Here was a subject remonstrating with his King yet, while holding his own, still showing the humility of a spirit submissive to lawful authority.

Contribution to the KJV translation

Richardson as a skilled linguist served in the first Cambridge Company, appointed by King James I with the translation of the Old Testament books, from Chronicles to Song of Songs. Their love of balanced lines in free-verse couplets is shown in the way they rendered the Psalms, conspicuously improving on the Geneva Bible. This Cambridge Group had a masterly poetic touch with English words and sounds, and it is well illustrated in the lush and concrete love-poems of the Song of Songs. Balanced lines and free verse couplets - these rendered the parallelism of, for example, Psalms 23 and 121. More lyrical than:

Doubtless kindness and mercy shall follow me all the days of my life, And I shall remain a long season in the house of the Lord.
You can surely recite the KJV by heart? Whereas the Geneva Bible rendered Psalm 121 as:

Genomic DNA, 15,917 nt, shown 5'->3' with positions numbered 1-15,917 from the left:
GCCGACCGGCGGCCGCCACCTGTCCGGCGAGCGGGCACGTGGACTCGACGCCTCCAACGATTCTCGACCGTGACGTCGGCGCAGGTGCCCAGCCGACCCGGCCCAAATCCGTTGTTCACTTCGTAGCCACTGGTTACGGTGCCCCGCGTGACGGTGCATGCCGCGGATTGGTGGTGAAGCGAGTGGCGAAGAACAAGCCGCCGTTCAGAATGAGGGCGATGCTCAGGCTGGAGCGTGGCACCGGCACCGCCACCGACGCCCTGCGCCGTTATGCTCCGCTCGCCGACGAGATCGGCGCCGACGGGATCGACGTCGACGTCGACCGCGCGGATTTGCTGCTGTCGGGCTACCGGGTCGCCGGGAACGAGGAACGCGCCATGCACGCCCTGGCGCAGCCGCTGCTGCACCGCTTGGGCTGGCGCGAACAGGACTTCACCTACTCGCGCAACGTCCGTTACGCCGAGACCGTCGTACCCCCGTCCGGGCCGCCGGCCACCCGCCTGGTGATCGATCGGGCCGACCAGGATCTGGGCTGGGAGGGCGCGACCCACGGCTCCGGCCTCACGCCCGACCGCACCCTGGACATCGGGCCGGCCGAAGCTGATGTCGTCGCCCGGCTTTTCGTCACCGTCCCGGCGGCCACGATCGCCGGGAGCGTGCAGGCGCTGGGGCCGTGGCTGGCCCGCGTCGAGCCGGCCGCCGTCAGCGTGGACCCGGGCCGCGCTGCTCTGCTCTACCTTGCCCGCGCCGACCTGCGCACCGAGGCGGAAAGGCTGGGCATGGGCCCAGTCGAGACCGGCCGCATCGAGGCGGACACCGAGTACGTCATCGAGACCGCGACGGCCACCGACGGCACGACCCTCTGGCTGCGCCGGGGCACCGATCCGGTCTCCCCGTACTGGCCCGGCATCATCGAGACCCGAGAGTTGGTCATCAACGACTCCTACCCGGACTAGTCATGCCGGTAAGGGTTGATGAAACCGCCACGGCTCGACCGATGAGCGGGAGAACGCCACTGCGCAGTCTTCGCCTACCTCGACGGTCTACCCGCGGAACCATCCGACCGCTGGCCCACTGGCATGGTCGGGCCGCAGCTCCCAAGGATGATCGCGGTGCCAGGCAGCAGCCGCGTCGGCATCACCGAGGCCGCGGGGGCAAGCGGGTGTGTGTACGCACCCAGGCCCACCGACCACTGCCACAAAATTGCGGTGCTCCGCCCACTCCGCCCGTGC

I will lift mine eyes unto the mountains, From whence my help shall come,
the rhythm of the KJV improves it:
I will lift up mine eyes unto the hills, From whence cometh my help.

Theological concerns

Richardson attracted some obloquy as one of the first Cambridge theologians to take up an Arminian position, and he was a popular theologian. The Puritans called him “a fat-bellied Arminian.” However, there’s no evidence he got into cantankerous debate with such men as Laurence Chaderton (of Emmanuel). Rather, he seems to have been well liked by his peers. Nicolson has him “increasingly ceremonialist and fat.”

Richardson shared an Arminian view of salvation with John Bois and John Overall, Richard Thompson and many of the translators, over against the Calvinistic convictions of such scholars as Samuel Ward, Laurence Chaderton, and George Abbot. (1)

Last days

John Richardson died in Cambridge in 1625 and was buried in Trinity College chapel. Emmanuel and Peterhouse were beneficiaries of his will.

(1) Payne, Gustavus, (1959/1977)The men behind the King James version, MI: Bakerpp. Pp. 56-58, 141